Should we be concerned about the rumors of a pending credit crunch in China? The beauty of a one-party system is its political flexibility. With authorities having the power and ability to strike a balance quickly between reforms to its financial sector and economic expansion, it should allow China to achieve its growth target of +7.6% this year. But the reality is that issues surrounding China's shadow banking system are not going away any time soon -- their growing domestic U.S. debt levels are making the global markets a tad nervous. Analysts are worried about investment dominating gross domestic product growth.
Whenever discussing China, it's not too much of a surprise to see the nation’s data defy even the most bullish of market expectations. Earlier this week, Chinese imports were up +10% year-over-year against +4% expected, while exports rose +11% against a flat forecast. If anything, numbers like these lead to more questions. How accurate are they and is the market comfortable with them? Only a few should be able to answer that in the affirmative, especially with such a big miss. It seems rather convenient that when the market ever doubts the global economy, Chinese data comes up trumps. Despite this, China's widened trade surplus and continued capital inflows should show that the yuan remains under pressure to appreciate. Analysts are expecting the RMB to finally break that psychological 6.0 handle later this year. But one must consider the interfering People’s Bank of China (PBoC) before jumping to conclusions.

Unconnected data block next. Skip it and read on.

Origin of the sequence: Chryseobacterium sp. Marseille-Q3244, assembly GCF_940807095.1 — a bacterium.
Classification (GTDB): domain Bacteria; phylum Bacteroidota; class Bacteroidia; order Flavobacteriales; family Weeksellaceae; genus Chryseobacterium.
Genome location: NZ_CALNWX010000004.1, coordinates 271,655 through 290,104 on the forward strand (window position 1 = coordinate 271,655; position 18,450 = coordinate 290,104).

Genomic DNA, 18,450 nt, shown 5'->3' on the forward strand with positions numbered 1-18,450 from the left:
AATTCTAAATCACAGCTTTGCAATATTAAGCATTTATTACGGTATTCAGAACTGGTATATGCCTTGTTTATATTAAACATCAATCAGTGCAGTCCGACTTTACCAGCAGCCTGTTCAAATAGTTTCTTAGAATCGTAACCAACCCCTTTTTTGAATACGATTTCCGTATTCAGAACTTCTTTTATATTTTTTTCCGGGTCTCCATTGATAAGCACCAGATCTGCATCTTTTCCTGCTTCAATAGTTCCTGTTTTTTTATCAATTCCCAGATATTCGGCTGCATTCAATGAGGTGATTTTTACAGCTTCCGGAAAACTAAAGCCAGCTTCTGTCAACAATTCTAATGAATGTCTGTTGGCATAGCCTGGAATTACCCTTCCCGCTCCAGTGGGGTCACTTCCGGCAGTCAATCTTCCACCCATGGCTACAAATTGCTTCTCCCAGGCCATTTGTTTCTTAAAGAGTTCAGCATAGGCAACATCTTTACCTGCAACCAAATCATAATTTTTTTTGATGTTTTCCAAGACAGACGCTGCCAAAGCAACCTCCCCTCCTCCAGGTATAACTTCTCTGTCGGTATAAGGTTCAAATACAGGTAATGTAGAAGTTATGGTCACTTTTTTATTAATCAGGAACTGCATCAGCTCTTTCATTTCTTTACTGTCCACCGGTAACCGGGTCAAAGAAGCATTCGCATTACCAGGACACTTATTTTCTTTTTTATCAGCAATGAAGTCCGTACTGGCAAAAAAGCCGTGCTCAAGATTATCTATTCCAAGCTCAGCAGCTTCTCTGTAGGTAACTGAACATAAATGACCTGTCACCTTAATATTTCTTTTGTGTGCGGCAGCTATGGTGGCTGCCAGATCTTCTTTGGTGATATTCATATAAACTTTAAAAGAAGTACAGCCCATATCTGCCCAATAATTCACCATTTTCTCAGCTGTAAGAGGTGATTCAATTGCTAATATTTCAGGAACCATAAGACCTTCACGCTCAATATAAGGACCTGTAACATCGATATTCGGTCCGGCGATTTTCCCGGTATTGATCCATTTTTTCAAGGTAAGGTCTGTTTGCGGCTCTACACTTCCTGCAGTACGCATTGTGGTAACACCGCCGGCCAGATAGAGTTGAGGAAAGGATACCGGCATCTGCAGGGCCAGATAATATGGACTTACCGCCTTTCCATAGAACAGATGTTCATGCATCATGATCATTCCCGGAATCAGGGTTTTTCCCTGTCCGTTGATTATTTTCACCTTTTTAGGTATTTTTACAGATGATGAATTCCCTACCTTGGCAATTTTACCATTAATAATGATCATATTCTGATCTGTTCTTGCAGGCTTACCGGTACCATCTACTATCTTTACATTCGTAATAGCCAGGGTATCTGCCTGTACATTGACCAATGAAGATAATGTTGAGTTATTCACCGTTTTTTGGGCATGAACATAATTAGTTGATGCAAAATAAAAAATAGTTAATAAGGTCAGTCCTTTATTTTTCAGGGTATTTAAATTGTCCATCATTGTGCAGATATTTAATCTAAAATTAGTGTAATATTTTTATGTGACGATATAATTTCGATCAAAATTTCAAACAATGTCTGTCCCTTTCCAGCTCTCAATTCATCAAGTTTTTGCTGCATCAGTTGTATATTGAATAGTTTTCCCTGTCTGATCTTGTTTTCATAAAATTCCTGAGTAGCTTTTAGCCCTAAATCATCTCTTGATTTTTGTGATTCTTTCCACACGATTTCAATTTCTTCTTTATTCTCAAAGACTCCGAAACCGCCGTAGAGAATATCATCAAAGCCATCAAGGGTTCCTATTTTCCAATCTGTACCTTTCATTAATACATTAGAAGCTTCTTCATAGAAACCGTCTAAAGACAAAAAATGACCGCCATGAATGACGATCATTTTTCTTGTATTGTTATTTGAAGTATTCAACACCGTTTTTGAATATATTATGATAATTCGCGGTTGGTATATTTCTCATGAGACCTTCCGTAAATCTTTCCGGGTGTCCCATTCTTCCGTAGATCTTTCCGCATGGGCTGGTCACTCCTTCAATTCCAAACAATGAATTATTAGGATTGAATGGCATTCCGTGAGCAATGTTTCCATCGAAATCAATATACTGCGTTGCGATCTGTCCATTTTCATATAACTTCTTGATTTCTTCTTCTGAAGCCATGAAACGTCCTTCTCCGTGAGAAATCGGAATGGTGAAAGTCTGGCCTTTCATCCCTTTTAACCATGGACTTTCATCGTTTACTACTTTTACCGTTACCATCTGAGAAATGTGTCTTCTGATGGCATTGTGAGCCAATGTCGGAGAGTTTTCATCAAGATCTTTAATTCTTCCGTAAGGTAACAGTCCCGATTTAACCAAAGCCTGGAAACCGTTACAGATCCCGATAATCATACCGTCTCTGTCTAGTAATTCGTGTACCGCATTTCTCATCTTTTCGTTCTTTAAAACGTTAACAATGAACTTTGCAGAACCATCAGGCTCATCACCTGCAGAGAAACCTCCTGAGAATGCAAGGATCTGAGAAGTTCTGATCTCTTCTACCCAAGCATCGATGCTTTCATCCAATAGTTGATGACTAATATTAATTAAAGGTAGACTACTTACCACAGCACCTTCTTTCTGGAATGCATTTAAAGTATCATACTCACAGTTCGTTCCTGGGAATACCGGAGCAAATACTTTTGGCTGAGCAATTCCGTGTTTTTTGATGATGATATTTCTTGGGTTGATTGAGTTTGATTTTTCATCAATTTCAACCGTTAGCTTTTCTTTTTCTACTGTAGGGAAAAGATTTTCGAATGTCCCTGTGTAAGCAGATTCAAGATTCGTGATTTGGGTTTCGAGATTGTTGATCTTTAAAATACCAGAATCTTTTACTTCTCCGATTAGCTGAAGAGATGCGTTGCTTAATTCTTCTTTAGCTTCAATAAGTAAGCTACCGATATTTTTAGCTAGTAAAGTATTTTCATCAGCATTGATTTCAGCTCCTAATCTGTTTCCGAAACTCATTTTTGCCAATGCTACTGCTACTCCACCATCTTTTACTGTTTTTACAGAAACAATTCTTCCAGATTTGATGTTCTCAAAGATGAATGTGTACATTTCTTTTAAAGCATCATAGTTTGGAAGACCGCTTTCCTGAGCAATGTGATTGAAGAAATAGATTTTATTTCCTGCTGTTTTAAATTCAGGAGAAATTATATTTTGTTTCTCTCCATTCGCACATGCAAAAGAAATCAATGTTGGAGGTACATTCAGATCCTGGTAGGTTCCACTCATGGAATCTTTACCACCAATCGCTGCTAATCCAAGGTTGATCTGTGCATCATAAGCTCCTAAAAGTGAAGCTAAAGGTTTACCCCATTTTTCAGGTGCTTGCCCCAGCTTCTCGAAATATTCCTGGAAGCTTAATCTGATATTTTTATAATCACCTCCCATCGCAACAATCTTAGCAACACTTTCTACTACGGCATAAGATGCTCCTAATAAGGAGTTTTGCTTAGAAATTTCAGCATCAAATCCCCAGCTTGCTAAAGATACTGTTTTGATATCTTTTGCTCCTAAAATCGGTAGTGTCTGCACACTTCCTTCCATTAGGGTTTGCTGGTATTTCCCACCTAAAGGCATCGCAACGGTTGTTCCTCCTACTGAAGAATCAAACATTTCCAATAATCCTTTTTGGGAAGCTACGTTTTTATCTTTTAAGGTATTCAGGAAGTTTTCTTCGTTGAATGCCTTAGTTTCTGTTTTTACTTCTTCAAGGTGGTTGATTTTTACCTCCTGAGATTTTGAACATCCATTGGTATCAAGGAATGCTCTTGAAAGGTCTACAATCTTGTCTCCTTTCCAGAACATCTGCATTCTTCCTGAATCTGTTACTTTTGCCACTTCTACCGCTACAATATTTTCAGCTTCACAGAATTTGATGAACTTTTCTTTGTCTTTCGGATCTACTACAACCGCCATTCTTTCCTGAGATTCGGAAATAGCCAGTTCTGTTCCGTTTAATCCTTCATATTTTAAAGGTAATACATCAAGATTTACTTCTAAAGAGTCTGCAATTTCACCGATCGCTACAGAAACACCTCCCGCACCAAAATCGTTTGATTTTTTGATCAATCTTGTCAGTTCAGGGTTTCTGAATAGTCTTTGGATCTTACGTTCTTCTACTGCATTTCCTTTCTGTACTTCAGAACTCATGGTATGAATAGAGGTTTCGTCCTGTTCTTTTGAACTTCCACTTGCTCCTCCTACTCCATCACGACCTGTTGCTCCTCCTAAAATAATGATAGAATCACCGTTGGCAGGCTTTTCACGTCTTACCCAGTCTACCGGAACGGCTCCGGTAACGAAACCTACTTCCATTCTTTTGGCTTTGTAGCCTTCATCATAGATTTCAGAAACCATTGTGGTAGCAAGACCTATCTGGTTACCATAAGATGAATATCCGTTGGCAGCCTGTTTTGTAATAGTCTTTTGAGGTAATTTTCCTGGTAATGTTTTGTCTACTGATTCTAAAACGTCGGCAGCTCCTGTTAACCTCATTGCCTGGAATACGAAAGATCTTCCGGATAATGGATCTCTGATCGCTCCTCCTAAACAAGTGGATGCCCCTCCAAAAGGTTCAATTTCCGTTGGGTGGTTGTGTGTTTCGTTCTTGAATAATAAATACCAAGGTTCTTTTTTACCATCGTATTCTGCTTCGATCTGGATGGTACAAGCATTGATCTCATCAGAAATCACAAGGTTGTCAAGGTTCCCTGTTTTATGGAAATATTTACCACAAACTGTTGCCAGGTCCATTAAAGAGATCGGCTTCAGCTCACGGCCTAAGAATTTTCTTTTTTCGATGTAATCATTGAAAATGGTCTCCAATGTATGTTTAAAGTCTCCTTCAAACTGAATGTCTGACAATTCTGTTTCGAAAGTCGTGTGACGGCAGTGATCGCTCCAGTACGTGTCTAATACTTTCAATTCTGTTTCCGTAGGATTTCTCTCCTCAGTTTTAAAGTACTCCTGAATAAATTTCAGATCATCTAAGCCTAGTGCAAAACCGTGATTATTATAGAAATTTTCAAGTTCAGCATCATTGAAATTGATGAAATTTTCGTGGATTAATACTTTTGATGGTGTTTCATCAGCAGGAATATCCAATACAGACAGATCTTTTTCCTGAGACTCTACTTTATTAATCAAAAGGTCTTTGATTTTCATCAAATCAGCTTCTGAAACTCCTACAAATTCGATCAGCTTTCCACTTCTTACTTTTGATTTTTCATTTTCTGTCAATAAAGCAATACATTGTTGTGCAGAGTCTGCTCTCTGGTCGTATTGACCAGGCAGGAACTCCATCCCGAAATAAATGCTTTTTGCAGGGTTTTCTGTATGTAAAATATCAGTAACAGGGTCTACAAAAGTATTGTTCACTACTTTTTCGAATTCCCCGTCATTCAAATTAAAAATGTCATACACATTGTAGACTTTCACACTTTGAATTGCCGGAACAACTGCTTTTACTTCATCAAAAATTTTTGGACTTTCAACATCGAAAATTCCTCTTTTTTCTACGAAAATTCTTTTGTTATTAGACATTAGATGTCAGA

The yuan closes out the week falling against the dollar after further PBoC intervention. Authorities set the dollar/yuan at 6.1070. Lately, the PBoC has been actively slowing its rising pace especially after the massive dollar sell-off that was initiated at the beginning of the year. It’s noteworthy to mention the yuan has fallen -0.2% since the start of 2014 after gaining +2.9% last year.
* JPY Gross Domestic Product
* GBP Consumer Price Index
* EUR German ZEW Survey Economic Sentiment
* USD Consumer Price Index
* CAD Consumer Price Index